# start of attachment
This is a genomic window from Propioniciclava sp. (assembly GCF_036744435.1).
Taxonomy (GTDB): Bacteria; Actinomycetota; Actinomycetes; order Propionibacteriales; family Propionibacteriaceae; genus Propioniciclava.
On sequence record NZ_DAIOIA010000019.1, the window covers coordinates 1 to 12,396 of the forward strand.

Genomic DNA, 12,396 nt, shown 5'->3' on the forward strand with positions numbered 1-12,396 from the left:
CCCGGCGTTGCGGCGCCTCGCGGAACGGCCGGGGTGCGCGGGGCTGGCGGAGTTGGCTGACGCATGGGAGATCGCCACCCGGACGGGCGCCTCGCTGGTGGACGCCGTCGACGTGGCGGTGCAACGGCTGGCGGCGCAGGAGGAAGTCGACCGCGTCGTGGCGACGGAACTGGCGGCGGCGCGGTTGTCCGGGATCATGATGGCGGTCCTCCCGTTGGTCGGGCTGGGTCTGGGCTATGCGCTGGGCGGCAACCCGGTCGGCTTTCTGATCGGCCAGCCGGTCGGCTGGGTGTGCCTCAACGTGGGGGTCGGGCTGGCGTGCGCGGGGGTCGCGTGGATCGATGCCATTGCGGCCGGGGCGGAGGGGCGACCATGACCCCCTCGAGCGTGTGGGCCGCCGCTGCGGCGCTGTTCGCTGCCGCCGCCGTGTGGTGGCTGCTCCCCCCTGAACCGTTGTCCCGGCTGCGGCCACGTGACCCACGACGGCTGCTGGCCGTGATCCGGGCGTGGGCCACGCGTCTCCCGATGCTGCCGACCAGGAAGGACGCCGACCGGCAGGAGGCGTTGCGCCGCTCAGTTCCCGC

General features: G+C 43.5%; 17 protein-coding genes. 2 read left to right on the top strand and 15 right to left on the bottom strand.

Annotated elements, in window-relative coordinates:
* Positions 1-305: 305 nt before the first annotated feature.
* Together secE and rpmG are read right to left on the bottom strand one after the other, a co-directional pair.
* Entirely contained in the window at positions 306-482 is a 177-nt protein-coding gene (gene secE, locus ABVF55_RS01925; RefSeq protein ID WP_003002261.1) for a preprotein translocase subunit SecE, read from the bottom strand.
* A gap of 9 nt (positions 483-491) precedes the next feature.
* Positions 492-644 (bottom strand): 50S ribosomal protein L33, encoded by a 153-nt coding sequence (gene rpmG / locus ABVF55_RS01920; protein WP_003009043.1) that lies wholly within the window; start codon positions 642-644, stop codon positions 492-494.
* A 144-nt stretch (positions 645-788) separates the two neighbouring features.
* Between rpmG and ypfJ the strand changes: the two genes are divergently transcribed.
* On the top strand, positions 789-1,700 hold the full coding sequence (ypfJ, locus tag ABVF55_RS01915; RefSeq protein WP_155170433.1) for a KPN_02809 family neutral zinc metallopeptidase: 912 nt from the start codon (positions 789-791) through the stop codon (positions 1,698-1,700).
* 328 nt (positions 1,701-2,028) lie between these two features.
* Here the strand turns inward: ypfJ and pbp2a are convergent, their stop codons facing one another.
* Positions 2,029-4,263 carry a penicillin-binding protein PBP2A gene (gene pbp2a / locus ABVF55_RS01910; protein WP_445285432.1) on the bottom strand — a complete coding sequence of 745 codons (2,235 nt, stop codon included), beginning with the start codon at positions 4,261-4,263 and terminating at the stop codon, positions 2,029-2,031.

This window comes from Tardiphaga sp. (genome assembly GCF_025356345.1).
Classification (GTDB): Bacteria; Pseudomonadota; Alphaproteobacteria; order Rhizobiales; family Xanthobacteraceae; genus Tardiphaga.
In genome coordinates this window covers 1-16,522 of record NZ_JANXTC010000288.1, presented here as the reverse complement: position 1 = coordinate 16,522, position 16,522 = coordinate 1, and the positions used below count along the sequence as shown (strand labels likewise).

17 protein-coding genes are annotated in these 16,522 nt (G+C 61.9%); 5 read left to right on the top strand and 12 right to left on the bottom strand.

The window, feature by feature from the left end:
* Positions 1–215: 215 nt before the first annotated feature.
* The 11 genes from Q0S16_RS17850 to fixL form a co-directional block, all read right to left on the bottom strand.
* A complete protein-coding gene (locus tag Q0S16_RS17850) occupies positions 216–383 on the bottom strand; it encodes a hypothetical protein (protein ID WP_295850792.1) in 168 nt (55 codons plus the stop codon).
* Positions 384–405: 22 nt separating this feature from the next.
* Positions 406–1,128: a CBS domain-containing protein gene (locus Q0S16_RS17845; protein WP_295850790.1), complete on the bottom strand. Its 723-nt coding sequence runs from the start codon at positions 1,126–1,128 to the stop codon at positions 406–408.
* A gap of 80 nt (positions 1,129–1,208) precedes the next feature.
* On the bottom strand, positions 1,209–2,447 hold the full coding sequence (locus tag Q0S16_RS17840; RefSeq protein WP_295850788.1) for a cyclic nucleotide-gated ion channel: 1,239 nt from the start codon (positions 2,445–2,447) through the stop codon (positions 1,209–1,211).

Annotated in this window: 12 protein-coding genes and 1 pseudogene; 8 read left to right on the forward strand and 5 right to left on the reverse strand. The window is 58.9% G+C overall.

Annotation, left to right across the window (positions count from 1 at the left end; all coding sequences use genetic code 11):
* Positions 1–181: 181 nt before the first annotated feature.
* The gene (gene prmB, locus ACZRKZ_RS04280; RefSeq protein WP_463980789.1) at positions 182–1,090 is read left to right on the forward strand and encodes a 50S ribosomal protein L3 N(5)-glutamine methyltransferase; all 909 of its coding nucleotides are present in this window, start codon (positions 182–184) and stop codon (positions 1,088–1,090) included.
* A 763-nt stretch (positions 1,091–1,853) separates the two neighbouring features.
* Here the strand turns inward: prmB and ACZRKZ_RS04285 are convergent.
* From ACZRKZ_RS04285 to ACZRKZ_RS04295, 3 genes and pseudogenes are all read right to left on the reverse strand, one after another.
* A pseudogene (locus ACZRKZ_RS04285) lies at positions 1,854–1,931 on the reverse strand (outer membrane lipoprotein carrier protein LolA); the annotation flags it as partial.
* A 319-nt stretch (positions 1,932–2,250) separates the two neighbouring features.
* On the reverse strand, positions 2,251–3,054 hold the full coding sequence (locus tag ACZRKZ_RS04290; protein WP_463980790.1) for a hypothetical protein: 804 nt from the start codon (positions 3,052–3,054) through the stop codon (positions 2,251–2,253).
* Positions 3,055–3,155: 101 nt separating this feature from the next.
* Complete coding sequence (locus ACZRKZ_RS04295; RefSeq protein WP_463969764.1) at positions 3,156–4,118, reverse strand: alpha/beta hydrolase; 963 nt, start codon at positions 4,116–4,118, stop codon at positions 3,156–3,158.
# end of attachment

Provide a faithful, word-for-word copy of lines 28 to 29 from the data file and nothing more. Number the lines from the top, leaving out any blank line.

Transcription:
* Positions 406–1,128: a CBS domain-containing protein gene (locus Q0S16_RS17845; protein WP_295850790.1), complete on the bottom strand. Its 723-nt coding sequence runs from the start codon at positions 1,126–1,128 to the stop codon at positions 406–408.
* A gap of 80 nt (positions 1,129–1,208) precedes the next feature.